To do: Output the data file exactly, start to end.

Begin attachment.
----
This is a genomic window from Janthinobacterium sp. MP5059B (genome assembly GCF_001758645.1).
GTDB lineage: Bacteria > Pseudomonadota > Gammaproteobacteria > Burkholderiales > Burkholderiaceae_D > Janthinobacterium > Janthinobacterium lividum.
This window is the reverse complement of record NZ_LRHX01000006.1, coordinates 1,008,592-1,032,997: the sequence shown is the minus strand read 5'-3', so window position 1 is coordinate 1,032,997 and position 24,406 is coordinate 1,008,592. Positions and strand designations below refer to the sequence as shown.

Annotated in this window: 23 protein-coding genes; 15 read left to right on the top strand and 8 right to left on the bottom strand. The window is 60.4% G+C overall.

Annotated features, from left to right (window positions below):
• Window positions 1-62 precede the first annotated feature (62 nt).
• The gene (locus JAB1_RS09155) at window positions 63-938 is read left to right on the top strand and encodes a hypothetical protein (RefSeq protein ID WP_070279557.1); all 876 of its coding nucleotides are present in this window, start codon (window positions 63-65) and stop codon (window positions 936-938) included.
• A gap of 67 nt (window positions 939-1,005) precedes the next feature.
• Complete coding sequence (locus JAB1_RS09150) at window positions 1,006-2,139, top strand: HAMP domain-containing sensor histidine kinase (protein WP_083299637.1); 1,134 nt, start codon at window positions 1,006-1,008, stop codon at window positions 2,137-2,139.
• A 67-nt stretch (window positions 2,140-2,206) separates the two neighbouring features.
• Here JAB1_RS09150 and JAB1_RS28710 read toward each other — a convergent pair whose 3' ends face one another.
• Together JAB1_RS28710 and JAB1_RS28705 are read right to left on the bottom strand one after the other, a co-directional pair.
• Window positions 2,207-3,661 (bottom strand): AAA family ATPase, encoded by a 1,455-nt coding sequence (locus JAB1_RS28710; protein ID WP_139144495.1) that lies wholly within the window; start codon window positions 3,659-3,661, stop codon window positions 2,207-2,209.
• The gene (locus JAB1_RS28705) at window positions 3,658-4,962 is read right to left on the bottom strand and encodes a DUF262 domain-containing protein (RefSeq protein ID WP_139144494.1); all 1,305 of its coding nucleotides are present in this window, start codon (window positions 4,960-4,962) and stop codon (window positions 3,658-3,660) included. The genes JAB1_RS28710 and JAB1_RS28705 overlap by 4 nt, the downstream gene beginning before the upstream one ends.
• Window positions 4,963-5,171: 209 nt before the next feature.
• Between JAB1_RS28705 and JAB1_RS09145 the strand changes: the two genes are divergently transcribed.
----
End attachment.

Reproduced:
This is a genomic window from Janthinobacterium sp. MP5059B (genome assembly GCF_001758645.1).
GTDB lineage: Bacteria > Pseudomonadota > Gammaproteobacteria > Burkholderiales > Burkholderiaceae_D > Janthinobacterium > Janthinobacterium lividum.
This window is the reverse complement of record NZ_LRHX01000006.1, coordinates 1,008,592-1,032,997: the sequence shown is the minus strand read 5'-3', so window position 1 is coordinate 1,032,997 and position 24,406 is coordinate 1,008,592. Positions and strand designations below refer to the sequence as shown.

Annotated in this window: 23 protein-coding genes; 15 read left to right on the top strand and 8 right to left on the bottom strand. The window is 60.4% G+C overall.

Annotated features, from left to right (window positions below):
• Window positions 1-62 precede the first annotated feature (62 nt).
• The gene (locus JAB1_RS09155) at window positions 63-938 is read left to right on the top strand and encodes a hypothetical protein (RefSeq protein ID WP_070279557.1); all 876 of its coding nucleotides are present in this window, start codon (window positions 63-65) and stop codon (window positions 936-938) included.
• A gap of 67 nt (window positions 939-1,005) precedes the next feature.
• Complete coding sequence (locus JAB1_RS09150) at window positions 1,006-2,139, top strand: HAMP domain-containing sensor histidine kinase (protein WP_083299637.1); 1,134 nt, start codon at window positions 1,006-1,008, stop codon at window positions 2,137-2,139.
• A 67-nt stretch (window positions 2,140-2,206) separates the two neighbouring features.
• Here JAB1_RS09150 and JAB1_RS28710 read toward each other — a convergent pair whose 3' ends face one another.
• Together JAB1_RS28710 and JAB1_RS28705 are read right to left on the bottom strand one after the other, a co-directional pair.
• Window positions 2,207-3,661 (bottom strand): AAA family ATPase, encoded by a 1,455-nt coding sequence (locus JAB1_RS28710; protein ID WP_139144495.1) that lies wholly within the window; start codon window positions 3,659-3,661, stop codon window positions 2,207-2,209.
• The gene (locus JAB1_RS28705) at window positions 3,658-4,962 is read right to left on the bottom strand and encodes a DUF262 domain-containing protein (RefSeq protein ID WP_139144494.1); all 1,305 of its coding nucleotides are present in this window, start codon (window positions 4,960-4,962) and stop codon (window positions 3,658-3,660) included. The genes JAB1_RS28710 and JAB1_RS28705 overlap by 4 nt, the downstream gene beginning before the upstream one ends.
• Window positions 4,963-5,171: 209 nt before the next feature.
• Between JAB1_RS28705 and JAB1_RS09145 the strand changes: the two genes are divergently transcribed.